There’s a whole other issue I didn’t even discuss - a lot of these jobs only exist because they’re currently cheaper than replacing them with robotics or spending more money on refining algorithms. When that’s no longer the case the new problem is going to be what to do when there are less jobs than people.


#12

Nothing new about that problem…

It’s been the central social problem for every nation that has passed into/through the Industrial Revolution.

IMO, YMMV

The success or failure of a society’s solutions to that problem largely determine the quality of life in that culture.

The stubbornness with which a culture clings to norms formed in an economy of scarcity, even as it transitions to an economy of abundance, will largely drive income inequality and overall misery.


#13

Yes. In the U.S., any such UBI will be accompanied by the insistence of conservatives that any minimum wage legislation will disappear along with SSI, disability, and really all other social assistance programmes. That’s before you’ll get to universal single payer healthcare like Canada’s becoming permanently banished from American political discourse.

Liberals and progressives should not imagine for a moment that a UBI in America will necessarily lead to Fully Automated Luxury Communism. A lifestyle closer to what we’re now seeing in China, albeit with less social and economic mobility, is what most Americans will see after the conservatives are through tinkering with it.


#14

Well, for anyone who wants to see all people thrive. For the people who think the proper/best order of society is a handful of people exploiting the many, then having a hungry, competitive workforce fighting over one-too-few chairs in the game is a wage and labor control mechanism. Of course, it has to be “tuned” so that people have enough money to buy the widgets coming out the other end… funny that, the fact that “society” and “industry” might not have the same interests. You could be fooled, listening to the right…


#15

The problem is that this then leads to Wal-Martification, where the existence of social services pushes down the amount of wages that a company is willing to pay. While I do believe in a social safety net, I prefer option #2 to #1, because #1 means that the product itself is being subsidized. If the product is essential enough that it needs to be subsidized, it should be subsidized directly, rather than through lowered wages/social assistance. If, on the other hand, the product is not so essential that it should be subsidized, then workers’ wages should be allowed to rise to a living wage, and the cost of the good or service to rise as well. Otherwise, it’s just a subsidy on the product by another name.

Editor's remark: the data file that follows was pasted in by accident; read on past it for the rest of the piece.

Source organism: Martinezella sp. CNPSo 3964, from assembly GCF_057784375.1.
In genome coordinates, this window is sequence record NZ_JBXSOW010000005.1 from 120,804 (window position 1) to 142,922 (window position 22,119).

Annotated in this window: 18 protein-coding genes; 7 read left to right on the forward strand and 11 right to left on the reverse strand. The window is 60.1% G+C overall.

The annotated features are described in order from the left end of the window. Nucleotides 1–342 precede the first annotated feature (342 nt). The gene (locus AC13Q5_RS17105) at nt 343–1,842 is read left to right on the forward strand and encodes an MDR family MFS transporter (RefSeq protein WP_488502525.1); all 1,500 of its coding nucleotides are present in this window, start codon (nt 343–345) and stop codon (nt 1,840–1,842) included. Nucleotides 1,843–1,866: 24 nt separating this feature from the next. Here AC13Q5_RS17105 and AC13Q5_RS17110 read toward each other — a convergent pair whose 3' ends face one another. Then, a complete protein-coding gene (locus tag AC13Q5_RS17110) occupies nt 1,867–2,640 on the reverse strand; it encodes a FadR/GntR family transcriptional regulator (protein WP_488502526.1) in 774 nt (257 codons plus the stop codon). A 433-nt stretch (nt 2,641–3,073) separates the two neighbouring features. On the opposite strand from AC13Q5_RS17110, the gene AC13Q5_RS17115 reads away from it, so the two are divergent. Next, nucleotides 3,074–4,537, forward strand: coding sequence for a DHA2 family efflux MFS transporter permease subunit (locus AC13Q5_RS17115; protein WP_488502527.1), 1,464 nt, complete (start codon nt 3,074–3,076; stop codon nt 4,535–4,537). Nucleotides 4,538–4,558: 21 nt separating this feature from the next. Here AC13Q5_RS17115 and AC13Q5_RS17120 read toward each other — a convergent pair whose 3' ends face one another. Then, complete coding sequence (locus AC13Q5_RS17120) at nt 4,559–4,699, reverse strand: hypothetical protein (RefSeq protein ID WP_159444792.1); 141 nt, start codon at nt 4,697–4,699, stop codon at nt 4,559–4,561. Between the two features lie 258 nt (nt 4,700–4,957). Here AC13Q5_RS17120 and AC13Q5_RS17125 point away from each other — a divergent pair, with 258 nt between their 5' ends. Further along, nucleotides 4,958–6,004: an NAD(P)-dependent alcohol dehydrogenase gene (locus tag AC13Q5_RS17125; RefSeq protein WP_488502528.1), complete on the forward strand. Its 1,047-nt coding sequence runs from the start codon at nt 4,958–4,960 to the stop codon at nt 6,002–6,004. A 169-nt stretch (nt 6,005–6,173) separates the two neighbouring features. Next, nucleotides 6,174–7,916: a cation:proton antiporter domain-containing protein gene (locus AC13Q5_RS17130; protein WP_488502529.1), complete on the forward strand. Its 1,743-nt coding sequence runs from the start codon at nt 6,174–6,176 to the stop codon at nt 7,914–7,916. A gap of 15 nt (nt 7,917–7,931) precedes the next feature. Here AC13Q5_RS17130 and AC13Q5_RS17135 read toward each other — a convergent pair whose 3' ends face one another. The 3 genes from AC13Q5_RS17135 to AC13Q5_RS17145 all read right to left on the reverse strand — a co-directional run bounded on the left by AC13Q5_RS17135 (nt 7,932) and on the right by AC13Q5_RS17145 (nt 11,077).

This is why I prefer the idea of living-wage UBI to the piecemeal social assistance that currently exists; if you get enough money to live by whether or not you do some horrible job, then horrible jobs will have to pay enough that people will want to work there.


#16

This sounds a lot like an AI algorithm implemented with humans. Weirdly meta if they’re being used to train AI and the AI is then in turn training them.


#17

Don’t be evil, just be corporate.
Fool the world with your own importance.


#18

Well said :exclamation:


#19

Why, thank you!


#20

I did this job for a couple of months.

It wasn’t nearly as bad or as hard as the article makes out, but perhaps that’s because I was working on Japanese content. Presumably, the more applicants there are, the more competition for available work, and the stricter the evaluations. Anyway, I thought the pay was reasonable for the work involved, although it was pretty boring - I blitzed through the evaluations, alternating between evaluating and exercising in order to stay awake.

It was only ever an interim job for me though, and I wouldn’t want to do it long-term. Some of the testing was pretty arbitrary. For instance, I remember one task: A user searched for “J-pop boy bands”, and three videos were search results. Watching the videos they were all K-pop boy bands. I figured the results were “bad”, but not “worthless”, because there is crossover in popularity between J-pop and K-pop and boy bands are boy bands. So I gave each result 0.5~1 out of 5. The evaluation told me I’d made a serious mistake and should have rated each video as 0 out of 5. It’s weird trying to apply “objective” evaluation to seemingly subjective criteria.